The Landsat 9 Ground System Critical Design Review (GCDR) is taking place September 24 & 25th in Brandon, South Dakota.
Landsat 9 is a partnership between NASA and the USGS and will continue the Landsat program’s critical role in monitoring, understanding and managing Earth’s land resources.
The Landsat 9 Ground System consists of three elements:
- The Landsat Multi-Satellite Operations Center (LMOC) at the Goddard Space Flight Center (GSFC) is being designed and built by General Dynamics Mission Systems. Flight operations for both Landsat 9 and Landsat 8 will be conducted in the same building at GSFC. A Mission Operations Center (MOC) is where, on a daily basis, a Flight Operations Team (FOT) determines which set of scenes to collect while commanding and controlling the satellite, and also monitors the health and status of the satellite and its ground system.
- Ground Network Element (GNE), which includes the hardware, software, and networks necessary to communicate both command and telemetry data with the LMOC, but also mission data to the Data Processing and Archive System (DPAS) at the USGS Earth Resources Observation and Science (EROS) Center. The GNE relies on a variety of international ground stations to assist with those communications.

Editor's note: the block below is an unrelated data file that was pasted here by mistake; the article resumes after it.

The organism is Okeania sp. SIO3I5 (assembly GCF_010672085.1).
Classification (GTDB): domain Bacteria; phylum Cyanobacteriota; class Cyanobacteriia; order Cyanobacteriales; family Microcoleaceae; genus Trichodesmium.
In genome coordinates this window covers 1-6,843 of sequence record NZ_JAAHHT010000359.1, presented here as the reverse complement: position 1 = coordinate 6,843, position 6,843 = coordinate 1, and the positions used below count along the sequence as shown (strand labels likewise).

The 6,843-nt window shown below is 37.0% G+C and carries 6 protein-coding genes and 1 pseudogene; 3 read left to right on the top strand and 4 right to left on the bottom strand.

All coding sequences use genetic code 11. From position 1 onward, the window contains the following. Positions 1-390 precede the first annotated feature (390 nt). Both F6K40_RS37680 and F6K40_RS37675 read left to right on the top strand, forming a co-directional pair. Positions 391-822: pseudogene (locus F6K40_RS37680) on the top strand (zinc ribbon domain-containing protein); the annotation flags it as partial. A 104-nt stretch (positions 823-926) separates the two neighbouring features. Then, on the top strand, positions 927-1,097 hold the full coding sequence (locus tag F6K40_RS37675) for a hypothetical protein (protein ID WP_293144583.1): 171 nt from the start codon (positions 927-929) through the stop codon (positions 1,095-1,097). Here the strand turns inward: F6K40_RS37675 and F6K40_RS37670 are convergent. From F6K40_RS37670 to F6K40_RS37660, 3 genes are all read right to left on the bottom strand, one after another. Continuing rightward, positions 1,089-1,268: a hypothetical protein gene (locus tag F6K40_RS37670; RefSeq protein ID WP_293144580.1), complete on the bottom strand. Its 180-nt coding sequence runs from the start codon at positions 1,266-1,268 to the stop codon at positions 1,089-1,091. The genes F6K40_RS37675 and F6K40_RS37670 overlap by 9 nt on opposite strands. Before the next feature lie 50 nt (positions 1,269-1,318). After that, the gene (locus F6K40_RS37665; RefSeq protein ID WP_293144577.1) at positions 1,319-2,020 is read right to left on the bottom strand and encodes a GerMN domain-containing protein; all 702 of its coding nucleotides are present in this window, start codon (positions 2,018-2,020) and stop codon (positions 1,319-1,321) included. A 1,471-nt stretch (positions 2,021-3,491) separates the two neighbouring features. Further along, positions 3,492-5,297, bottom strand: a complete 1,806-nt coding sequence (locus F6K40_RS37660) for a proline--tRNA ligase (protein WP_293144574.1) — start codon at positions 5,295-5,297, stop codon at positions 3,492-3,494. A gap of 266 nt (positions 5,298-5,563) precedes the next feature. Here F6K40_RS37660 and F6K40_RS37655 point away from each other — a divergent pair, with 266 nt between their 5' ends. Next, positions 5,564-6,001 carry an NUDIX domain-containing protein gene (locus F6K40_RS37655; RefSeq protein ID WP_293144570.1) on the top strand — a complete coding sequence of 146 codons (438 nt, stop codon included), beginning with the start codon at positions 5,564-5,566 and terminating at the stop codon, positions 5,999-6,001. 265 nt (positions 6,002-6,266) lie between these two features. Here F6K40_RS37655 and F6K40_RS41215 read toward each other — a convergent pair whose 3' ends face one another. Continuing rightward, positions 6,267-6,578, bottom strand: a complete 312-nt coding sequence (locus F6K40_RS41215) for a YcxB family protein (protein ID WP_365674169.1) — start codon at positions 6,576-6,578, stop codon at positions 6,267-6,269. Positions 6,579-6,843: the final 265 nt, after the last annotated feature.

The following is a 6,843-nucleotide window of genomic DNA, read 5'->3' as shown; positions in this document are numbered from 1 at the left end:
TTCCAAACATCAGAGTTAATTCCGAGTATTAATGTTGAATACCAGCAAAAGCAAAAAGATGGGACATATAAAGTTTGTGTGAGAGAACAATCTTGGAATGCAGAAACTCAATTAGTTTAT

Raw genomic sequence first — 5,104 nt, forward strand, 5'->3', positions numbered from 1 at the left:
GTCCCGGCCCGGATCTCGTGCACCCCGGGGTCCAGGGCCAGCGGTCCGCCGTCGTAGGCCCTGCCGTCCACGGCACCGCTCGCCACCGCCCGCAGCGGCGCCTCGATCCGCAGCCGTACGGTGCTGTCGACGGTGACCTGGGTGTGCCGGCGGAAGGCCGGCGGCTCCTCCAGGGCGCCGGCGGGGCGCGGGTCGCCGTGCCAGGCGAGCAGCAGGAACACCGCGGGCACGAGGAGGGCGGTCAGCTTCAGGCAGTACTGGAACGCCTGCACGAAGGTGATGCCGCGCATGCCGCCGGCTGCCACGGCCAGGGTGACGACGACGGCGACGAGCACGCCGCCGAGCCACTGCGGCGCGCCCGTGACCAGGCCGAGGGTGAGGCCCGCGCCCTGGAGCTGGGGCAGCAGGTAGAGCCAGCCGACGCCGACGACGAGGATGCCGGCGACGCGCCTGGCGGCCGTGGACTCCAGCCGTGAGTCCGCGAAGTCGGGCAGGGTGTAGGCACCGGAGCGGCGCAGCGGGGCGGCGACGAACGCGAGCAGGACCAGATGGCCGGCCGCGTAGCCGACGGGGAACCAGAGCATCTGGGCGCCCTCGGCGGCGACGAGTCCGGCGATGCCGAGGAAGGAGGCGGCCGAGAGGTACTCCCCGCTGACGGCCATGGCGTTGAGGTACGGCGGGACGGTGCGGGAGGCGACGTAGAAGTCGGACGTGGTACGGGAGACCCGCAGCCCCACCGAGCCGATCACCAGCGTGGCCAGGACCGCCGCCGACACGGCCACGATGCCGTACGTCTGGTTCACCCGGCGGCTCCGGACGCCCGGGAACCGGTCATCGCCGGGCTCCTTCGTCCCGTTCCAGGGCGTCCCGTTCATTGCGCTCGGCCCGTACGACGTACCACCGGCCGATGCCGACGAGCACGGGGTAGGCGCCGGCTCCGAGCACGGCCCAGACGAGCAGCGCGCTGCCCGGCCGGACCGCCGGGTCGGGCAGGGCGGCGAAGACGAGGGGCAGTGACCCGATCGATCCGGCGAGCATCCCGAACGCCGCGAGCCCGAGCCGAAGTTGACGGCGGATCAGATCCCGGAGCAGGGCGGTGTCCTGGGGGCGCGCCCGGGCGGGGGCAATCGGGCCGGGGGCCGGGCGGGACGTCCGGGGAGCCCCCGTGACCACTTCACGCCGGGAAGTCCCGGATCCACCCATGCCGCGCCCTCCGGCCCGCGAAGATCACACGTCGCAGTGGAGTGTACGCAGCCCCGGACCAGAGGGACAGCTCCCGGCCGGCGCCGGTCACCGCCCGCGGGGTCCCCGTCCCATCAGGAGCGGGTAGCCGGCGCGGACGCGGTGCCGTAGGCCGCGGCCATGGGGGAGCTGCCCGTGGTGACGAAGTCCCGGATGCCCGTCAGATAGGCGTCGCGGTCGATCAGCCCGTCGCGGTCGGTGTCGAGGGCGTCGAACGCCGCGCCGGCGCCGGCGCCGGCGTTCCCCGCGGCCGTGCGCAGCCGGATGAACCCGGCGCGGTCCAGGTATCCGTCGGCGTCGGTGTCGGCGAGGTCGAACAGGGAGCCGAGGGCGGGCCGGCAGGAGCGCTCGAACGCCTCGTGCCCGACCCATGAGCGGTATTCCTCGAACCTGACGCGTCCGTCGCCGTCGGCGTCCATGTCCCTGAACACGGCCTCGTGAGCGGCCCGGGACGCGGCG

Data Processing and Archive System (DPAS), which ingests, processes, distributes, and archive all Landsat 9 mission data.
The GCDR will involve a NASA Ground Goddard Standing Review Team (Ground GSRT), who will evaluate the technical design and associated programmatics as per NASA GSFC STD-1001-A success criteria.
The GCDR is a major component of Phase C in the Landsat 9 mission development and lifecycle and will demonstrate the required functional and performance requirements to continue the Landsat 9 development process towards a December 2020 launch readiness date.
Visit the Landsat 9 web page for additional information.